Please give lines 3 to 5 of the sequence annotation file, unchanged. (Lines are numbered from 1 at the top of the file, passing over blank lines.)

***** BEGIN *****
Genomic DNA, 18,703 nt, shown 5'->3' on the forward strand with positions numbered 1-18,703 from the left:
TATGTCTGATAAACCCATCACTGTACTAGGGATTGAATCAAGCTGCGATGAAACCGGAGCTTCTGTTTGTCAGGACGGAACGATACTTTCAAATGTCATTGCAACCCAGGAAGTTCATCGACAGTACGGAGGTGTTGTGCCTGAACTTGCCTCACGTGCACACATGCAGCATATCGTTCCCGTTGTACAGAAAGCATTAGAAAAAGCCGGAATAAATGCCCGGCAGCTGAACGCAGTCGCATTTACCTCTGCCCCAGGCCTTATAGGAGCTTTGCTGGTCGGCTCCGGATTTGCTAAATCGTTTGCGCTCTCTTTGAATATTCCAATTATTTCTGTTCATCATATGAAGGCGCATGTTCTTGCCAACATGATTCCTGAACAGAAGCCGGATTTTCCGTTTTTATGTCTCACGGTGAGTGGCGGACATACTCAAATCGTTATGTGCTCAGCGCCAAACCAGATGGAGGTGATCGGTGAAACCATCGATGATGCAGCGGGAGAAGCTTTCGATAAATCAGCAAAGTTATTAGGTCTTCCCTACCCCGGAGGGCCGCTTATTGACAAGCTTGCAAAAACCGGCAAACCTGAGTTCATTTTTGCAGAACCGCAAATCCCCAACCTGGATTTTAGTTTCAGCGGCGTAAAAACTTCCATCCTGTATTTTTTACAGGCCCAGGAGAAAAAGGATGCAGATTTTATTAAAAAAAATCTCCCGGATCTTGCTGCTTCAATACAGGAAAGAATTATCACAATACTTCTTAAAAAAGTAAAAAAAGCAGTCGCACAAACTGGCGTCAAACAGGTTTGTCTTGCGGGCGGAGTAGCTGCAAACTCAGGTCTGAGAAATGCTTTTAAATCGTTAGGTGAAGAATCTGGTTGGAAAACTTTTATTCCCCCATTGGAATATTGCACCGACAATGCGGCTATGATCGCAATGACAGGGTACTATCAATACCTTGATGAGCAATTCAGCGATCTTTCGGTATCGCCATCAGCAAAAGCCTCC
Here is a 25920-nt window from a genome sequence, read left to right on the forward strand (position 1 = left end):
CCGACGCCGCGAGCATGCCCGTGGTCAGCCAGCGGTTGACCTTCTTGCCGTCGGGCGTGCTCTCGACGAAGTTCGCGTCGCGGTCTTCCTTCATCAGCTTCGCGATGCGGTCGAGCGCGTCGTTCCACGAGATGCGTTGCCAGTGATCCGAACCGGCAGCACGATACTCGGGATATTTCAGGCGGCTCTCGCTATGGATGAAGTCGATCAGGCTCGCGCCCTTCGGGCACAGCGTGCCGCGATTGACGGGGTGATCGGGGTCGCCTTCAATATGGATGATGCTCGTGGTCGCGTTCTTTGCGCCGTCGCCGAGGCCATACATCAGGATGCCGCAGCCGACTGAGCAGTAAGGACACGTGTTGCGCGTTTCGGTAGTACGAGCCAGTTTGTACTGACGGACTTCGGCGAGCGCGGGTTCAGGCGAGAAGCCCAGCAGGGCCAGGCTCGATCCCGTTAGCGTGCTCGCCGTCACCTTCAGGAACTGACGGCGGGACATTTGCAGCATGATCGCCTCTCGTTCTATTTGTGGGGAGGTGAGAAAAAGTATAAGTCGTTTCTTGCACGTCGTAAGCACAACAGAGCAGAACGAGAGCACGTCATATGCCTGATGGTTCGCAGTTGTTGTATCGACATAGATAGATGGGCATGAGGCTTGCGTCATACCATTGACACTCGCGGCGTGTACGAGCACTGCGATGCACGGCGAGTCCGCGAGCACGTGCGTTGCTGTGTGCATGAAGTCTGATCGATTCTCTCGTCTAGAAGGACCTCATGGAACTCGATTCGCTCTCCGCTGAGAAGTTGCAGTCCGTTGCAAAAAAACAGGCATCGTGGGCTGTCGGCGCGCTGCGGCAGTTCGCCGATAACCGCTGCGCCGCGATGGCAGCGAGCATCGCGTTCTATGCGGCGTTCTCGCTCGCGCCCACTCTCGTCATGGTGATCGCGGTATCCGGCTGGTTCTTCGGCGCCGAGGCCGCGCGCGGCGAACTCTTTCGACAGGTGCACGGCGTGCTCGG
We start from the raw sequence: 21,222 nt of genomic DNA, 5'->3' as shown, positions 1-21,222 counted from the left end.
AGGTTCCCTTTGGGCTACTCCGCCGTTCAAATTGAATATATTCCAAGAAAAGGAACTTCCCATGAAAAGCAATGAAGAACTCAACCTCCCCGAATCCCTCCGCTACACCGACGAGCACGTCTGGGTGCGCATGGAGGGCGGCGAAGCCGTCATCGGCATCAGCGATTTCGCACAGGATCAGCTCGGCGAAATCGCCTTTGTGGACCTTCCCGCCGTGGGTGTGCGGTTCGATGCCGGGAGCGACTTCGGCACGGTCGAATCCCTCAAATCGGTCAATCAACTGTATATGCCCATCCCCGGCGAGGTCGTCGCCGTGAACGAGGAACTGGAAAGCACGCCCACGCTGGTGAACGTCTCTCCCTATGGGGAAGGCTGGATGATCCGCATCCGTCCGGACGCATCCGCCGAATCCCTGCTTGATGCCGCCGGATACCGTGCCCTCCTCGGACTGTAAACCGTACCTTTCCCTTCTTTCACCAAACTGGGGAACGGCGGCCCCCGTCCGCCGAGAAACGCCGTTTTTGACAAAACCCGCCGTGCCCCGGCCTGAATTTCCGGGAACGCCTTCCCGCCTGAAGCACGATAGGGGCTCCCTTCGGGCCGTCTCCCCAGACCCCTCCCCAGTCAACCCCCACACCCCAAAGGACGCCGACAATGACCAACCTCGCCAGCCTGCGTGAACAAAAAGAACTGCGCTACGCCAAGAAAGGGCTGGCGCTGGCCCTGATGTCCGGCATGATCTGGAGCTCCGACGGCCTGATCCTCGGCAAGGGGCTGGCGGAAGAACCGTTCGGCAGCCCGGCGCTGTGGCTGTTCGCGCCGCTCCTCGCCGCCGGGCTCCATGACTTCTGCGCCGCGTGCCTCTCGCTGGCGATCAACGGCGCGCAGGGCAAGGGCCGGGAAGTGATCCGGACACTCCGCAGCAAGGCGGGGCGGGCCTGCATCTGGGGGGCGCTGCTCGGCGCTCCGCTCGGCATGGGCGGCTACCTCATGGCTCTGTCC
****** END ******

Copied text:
Here is a 25920-nt window from a genome sequence, read left to right on the forward strand (position 1 = left end):
CCGACGCCGCGAGCATGCCCGTGGTCAGCCAGCGGTTGACCTTCTTGCCGTCGGGCGTGCTCTCGACGAAGTTCGCGTCGCGGTCTTCCTTCATCAGCTTCGCGATGCGGTCGAGCGCGTCGTTCCACGAGATGCGTTGCCAGTGATCCGAACCGGCAGCACGATACTCGGGATATTTCAGGCGGCTCTCGCTATGGATGAAGTCGATCAGGCTCGCGCCCTTCGGGCACAGCGTGCCGCGATTGACGGGGTGATCGGGGTCGCCTTCAATATGGATGATGCTCGTGGTCGCGTTCTTTGCGCCGTCGCCGAGGCCATACATCAGGATGCCGCAGCCGACTGAGCAGTAAGGACACGTGTTGCGCGTTTCGGTAGTACGAGCCAGTTTGTACTGACGGACTTCGGCGAGCGCGGGTTCAGGCGAGAAGCCCAGCAGGGCCAGGCTCGATCCCGTTAGCGTGCTCGCCGTCACCTTCAGGAACTGACGGCGGGACATTTGCAGCATGATCGCCTCTCGTTCTATTTGTGGGGAGGTGAGAAAAAGTATAAGTCGTTTCTTGCACGTCGTAAGCACAACAGAGCAGAACGAGAGCACGTCATATGCCTGATGGTTCGCAGTTGTTGTATCGACATAGATAGATGGGCATGAGGCTTGCGTCATACCATTGACACTCGCGGCGTGTACGAGCACTGCGATGCACGGCGAGTCCGCGAGCACGTGCGTTGCTGTGTGCATGAAGTCTGATCGATTCTCTCGTCTAGAAGGACCTCATGGAACTCGATTCGCTCTCCGCTGAGAAGTTGCAGTCCGTTGCAAAAAAACAGGCATCGTGGGCTGTCGGCGCGCTGCGGCAGTTCGCCGATAACCGCTGCGCCGCGATGGCAGCGAGCATCGCGTTCTATGCGGCGTTCTCGCTCGCGCCCACTCTCGTCATGGTGATCGCGGTATCCGGCTGGTTCTTCGGCGCCGAGGCCGCGCGCGGCGAACTCTTTCGACAGGTGCACGGCGTGCTCGG
We start from the raw sequence: 21,222 nt of genomic DNA, 5'->3' as shown, positions 1-21,222 counted from the left end.